Dr. Henry Cogswell was an eccentric San Francisco dentist. He made a large fortune investing in real estate and mining stocks. In his old age, he became a philanthropist.
Henry Cogswell believed that if people had cool drinking water they wouldn’t drink alcohol. It was his dream to construct one drinking fountain for every 100 saloons across the U.S. Although he didn’t reach his lofty goal, Cogswell managed to built many.
The fountains were elaborate. Cogswell designed the granite structures himself. His fountains are in Washington, D.C., New York City, Buffalo, Rochester, Boston, San Francisco and other cities.
The concept of drinking fountains as alternatives to saloons was his. But it was later used by the Women’s Christian Temperance Union (WCTU). Many of these fountains still exist today. The WCTU was able to build many more fountains. That’s because its were small, simple, and cost much less.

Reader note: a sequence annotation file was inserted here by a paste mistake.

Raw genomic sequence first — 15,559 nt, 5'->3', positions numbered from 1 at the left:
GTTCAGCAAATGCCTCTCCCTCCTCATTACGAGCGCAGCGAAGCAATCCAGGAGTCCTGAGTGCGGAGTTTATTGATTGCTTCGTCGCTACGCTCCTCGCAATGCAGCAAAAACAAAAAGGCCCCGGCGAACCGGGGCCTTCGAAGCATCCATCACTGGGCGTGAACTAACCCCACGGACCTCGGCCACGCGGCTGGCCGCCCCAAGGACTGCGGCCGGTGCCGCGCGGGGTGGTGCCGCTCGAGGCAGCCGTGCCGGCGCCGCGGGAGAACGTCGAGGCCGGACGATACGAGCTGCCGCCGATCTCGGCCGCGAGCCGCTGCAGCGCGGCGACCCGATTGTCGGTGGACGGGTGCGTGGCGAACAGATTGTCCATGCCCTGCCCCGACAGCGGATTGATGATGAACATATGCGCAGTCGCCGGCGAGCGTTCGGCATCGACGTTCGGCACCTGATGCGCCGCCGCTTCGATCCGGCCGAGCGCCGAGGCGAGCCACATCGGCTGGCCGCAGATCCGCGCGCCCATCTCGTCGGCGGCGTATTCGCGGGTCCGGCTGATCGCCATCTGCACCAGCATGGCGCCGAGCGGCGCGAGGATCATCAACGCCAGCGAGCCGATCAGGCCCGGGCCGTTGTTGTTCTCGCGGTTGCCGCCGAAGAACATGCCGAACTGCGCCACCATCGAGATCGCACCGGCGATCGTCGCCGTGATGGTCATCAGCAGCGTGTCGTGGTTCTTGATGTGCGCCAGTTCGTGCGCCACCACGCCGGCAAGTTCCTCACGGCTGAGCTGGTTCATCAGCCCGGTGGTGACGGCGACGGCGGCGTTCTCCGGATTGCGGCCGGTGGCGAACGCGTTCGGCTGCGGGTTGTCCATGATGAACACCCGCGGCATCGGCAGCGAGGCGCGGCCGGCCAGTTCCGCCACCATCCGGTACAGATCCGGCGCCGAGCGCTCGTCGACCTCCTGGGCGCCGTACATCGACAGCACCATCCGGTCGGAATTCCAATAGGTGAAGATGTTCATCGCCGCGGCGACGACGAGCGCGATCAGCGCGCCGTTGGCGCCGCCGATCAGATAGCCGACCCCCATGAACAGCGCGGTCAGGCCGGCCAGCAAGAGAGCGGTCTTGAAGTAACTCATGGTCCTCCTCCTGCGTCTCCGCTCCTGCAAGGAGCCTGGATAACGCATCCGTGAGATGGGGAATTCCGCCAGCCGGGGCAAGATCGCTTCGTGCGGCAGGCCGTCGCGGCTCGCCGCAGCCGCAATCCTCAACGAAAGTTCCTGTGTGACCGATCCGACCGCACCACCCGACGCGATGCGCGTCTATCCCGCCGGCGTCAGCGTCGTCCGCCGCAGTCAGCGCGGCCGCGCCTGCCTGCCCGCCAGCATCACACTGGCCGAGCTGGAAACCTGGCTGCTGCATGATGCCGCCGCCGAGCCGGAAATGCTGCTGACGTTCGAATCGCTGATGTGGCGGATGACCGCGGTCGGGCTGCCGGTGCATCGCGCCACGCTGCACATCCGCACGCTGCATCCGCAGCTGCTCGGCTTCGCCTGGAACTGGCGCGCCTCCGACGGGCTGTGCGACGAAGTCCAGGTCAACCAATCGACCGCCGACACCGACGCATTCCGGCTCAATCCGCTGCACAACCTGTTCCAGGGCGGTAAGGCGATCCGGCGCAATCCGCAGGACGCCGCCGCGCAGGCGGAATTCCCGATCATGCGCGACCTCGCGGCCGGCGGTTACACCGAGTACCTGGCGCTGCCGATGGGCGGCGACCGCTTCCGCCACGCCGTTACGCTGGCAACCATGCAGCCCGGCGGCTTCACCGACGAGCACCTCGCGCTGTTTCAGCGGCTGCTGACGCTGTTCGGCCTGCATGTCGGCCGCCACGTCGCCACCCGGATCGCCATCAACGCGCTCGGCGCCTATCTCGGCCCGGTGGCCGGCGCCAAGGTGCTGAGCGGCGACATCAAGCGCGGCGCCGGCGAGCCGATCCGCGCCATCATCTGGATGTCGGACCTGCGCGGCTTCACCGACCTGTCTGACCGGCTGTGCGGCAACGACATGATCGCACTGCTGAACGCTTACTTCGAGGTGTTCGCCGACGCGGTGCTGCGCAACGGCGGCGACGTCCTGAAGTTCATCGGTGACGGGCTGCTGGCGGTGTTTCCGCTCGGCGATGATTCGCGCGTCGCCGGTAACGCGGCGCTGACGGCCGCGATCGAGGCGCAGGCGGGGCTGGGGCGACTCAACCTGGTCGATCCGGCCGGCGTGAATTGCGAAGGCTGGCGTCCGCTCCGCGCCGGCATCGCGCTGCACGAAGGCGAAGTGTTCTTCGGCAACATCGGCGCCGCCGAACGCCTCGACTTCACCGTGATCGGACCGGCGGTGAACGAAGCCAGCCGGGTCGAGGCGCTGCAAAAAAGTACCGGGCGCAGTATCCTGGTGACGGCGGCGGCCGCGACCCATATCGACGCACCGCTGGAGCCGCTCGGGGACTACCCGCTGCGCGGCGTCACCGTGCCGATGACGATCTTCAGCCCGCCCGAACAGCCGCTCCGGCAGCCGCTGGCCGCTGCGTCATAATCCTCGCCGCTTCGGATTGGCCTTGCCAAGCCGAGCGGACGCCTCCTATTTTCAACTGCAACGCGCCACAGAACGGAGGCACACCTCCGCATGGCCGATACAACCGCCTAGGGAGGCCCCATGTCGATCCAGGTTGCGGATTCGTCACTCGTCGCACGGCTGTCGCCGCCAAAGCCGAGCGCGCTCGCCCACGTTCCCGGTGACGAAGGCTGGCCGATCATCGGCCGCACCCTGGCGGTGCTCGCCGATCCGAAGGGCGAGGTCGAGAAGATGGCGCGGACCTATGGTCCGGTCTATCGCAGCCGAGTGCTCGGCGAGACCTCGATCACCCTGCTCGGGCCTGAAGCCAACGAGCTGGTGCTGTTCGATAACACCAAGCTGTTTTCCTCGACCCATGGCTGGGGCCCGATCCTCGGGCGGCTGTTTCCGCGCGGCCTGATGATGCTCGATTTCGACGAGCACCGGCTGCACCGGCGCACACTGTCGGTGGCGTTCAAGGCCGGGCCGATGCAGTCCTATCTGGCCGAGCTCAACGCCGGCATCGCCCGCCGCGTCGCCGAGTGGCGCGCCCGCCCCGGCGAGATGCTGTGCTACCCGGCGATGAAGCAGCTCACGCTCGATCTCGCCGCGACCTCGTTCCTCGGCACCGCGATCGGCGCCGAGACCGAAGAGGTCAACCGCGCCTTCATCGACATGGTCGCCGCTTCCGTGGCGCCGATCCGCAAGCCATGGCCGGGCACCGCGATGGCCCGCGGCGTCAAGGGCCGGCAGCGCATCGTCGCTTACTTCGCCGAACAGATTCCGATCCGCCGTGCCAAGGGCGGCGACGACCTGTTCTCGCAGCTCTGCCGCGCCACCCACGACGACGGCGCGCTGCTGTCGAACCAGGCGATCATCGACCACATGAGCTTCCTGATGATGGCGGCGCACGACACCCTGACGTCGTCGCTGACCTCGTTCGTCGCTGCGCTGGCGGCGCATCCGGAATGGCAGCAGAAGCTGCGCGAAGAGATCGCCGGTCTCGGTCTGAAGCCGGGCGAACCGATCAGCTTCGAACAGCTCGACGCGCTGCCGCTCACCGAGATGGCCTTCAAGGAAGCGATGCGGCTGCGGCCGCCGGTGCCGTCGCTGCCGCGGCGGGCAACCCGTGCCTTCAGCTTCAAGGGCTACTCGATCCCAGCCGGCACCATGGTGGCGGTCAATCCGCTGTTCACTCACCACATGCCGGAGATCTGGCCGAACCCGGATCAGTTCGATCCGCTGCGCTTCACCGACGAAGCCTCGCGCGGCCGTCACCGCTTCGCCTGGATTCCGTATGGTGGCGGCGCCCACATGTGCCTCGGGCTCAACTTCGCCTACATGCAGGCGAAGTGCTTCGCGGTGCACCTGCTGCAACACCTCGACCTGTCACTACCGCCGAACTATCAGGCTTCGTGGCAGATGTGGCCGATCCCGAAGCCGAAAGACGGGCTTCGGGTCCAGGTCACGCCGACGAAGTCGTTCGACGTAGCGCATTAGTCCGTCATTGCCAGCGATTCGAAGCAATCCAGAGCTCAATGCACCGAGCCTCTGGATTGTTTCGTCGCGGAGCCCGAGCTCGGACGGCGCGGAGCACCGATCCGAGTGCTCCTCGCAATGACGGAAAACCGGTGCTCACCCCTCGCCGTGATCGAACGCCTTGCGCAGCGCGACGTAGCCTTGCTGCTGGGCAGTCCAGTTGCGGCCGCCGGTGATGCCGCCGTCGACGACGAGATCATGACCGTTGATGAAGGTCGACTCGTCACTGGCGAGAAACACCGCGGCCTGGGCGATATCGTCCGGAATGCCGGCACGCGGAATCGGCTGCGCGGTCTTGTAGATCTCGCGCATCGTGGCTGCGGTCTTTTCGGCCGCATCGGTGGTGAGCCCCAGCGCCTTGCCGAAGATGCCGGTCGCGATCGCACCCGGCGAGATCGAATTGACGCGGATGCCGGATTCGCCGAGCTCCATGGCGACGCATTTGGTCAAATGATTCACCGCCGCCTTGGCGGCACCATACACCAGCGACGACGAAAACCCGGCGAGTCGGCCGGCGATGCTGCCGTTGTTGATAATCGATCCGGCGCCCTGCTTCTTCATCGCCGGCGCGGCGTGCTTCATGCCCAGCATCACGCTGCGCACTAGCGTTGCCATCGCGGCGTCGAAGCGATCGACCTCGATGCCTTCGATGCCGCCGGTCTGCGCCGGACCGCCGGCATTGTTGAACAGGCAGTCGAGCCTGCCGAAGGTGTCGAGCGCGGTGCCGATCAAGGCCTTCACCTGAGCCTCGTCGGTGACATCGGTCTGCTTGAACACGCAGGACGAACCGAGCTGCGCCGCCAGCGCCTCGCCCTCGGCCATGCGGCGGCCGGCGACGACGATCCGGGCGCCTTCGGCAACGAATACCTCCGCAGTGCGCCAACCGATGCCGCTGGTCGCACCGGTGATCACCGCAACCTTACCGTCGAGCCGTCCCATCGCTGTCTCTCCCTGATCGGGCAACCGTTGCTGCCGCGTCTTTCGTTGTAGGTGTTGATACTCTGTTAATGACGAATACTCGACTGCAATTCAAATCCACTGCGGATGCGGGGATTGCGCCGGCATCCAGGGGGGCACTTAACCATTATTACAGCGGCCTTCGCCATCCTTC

Nevertheless, the idea that water fountains could replace saloons seems quaintly naive.
Cogswell’s fountains were actually dwarfed within the large structures covering them. Each was different. A large statue of Henry Cogswell usually topped each. He was holding an alcohol abstinence pledge in one hand. A glass of water was in the other.
People generally thought the fountains were ugly. In San Francisco “a lynch party of self-professed art lovers” tore one down. People in Rockville, Connecticut threw one into a lake.
Some in Washington, DC, called one “the city’s ugliest statue.” But Cogswell thought it was ‘a tasteful Victorian blend of bronze, lead and granite, ornamented with a pleasing rococo filigree and curlicues.’1
Henry Cogwell’s structures reportedly led cities to screen such gifts before accepting them.
1. Kitsock, Greg. All’s well that ends with a drink to Cogswell. Washington City Paper, March 6, 1992.
Cohn, A. They’re 6 feet under, but pioneers draw crowds to Oakland, San Francisco Chron, Jan 5, 2001. Describes a Cogswell fountain.